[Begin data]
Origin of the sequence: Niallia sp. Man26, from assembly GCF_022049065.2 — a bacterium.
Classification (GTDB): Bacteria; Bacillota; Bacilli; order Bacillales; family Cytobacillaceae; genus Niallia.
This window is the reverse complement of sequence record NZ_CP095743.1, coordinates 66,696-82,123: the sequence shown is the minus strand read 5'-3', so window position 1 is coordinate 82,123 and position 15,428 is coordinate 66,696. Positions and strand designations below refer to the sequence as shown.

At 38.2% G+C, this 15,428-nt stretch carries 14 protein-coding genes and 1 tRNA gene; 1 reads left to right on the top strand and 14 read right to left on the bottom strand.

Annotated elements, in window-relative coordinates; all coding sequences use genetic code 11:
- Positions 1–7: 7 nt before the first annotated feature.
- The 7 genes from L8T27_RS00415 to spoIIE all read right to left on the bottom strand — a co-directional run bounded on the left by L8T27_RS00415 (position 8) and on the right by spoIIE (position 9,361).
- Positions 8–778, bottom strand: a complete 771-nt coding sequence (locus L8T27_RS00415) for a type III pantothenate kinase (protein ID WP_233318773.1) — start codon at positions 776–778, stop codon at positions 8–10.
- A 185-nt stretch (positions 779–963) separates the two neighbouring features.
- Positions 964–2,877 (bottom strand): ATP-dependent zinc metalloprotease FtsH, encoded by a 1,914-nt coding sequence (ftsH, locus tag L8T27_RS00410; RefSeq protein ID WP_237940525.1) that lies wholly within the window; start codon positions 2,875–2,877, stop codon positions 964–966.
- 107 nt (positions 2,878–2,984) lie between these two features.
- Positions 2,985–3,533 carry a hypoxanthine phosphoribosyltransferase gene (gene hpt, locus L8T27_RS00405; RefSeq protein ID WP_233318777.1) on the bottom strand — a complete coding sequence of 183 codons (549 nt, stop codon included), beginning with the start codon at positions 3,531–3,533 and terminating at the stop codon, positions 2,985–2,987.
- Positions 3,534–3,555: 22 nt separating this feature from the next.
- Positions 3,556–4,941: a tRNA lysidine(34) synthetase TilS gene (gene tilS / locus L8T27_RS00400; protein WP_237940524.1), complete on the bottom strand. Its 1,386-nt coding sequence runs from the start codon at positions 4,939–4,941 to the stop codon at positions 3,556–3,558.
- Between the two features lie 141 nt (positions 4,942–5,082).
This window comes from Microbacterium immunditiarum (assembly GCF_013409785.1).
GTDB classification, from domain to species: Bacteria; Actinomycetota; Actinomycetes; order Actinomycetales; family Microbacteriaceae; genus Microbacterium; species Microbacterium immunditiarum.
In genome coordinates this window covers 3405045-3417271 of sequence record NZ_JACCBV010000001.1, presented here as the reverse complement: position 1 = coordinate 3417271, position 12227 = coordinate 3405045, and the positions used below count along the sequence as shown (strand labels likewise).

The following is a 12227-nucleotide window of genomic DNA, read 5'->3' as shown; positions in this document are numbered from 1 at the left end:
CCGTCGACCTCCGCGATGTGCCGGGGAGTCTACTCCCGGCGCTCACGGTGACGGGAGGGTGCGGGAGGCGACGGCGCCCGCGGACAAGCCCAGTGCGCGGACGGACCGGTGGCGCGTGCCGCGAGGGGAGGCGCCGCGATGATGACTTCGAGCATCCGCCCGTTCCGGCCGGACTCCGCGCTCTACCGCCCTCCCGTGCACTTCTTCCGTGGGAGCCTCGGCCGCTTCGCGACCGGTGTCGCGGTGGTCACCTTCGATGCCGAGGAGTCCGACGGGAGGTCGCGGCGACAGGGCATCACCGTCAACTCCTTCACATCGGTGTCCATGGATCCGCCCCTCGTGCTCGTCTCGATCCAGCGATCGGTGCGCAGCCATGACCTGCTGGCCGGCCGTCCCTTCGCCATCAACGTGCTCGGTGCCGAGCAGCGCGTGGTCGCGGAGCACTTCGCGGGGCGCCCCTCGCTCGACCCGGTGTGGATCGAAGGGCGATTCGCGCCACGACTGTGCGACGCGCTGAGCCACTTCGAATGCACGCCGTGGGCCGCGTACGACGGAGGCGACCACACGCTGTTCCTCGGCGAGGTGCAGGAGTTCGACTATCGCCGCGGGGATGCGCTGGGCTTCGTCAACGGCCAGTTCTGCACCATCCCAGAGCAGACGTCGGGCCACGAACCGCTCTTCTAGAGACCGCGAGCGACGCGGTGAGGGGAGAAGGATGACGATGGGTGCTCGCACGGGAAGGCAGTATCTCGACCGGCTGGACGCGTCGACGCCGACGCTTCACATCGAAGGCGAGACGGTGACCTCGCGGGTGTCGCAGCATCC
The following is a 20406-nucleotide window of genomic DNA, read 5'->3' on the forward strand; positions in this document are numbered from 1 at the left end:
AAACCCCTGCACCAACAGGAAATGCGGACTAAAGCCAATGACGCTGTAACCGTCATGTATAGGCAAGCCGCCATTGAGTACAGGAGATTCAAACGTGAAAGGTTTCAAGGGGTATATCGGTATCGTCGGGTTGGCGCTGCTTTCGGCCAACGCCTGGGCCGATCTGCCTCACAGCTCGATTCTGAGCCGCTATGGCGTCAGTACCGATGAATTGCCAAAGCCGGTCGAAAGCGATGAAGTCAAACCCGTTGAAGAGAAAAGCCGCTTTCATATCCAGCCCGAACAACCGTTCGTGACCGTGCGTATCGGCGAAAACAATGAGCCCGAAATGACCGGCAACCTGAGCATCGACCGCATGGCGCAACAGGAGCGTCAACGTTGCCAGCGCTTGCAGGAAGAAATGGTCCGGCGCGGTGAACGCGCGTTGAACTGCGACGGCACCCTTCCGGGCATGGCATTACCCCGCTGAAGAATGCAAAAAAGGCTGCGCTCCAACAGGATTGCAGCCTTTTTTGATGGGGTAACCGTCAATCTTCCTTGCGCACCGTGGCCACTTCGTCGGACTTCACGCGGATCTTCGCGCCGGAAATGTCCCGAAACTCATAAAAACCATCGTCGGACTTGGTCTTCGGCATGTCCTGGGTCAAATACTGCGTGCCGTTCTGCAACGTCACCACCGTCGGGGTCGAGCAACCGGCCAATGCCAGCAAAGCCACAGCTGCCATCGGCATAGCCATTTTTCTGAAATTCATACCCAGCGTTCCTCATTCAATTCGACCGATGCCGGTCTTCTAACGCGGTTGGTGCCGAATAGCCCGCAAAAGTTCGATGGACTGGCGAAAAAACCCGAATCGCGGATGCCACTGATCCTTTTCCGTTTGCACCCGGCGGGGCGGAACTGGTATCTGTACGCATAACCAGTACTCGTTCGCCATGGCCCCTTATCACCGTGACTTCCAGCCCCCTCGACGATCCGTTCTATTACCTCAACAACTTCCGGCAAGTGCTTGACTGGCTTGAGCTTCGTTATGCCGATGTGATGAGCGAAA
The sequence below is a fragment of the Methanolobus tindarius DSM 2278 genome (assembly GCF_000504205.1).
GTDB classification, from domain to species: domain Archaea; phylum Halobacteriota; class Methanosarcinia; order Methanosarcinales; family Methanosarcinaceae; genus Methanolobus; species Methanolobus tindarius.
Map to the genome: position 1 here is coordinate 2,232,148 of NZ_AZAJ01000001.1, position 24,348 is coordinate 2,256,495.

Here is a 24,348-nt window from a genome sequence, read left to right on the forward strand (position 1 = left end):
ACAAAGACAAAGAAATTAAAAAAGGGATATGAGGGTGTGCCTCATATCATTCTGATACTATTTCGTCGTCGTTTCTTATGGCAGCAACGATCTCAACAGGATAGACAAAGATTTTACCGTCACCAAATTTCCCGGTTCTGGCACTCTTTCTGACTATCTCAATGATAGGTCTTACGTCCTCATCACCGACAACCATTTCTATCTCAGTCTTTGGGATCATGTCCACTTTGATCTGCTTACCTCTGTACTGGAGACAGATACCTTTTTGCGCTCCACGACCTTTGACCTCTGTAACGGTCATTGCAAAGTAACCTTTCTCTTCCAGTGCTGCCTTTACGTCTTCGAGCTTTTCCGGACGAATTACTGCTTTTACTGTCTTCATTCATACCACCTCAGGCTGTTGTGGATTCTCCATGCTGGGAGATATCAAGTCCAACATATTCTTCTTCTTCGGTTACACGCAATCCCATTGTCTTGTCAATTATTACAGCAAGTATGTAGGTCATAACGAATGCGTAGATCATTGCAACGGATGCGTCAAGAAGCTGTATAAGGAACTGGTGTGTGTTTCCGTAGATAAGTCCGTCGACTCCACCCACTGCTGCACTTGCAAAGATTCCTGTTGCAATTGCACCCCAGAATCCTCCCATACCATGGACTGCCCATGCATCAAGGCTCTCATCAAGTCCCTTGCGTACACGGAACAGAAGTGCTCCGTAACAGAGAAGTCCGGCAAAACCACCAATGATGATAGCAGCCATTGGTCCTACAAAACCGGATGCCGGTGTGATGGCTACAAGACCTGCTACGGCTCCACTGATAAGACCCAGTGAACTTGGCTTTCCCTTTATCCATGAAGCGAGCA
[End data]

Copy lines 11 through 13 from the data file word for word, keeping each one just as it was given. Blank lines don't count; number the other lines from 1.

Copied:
- 107 nt (positions 2,878–2,984) lie between these two features.
- Positions 2,985–3,533 carry a hypoxanthine phosphoribosyltransferase gene (gene hpt, locus L8T27_RS00405; RefSeq protein ID WP_233318777.1) on the bottom strand — a complete coding sequence of 183 codons (549 nt, stop codon included), beginning with the start codon at positions 3,531–3,533 and terminating at the stop codon, positions 2,985–2,987.
- Positions 3,534–3,555: 22 nt separating this feature from the next.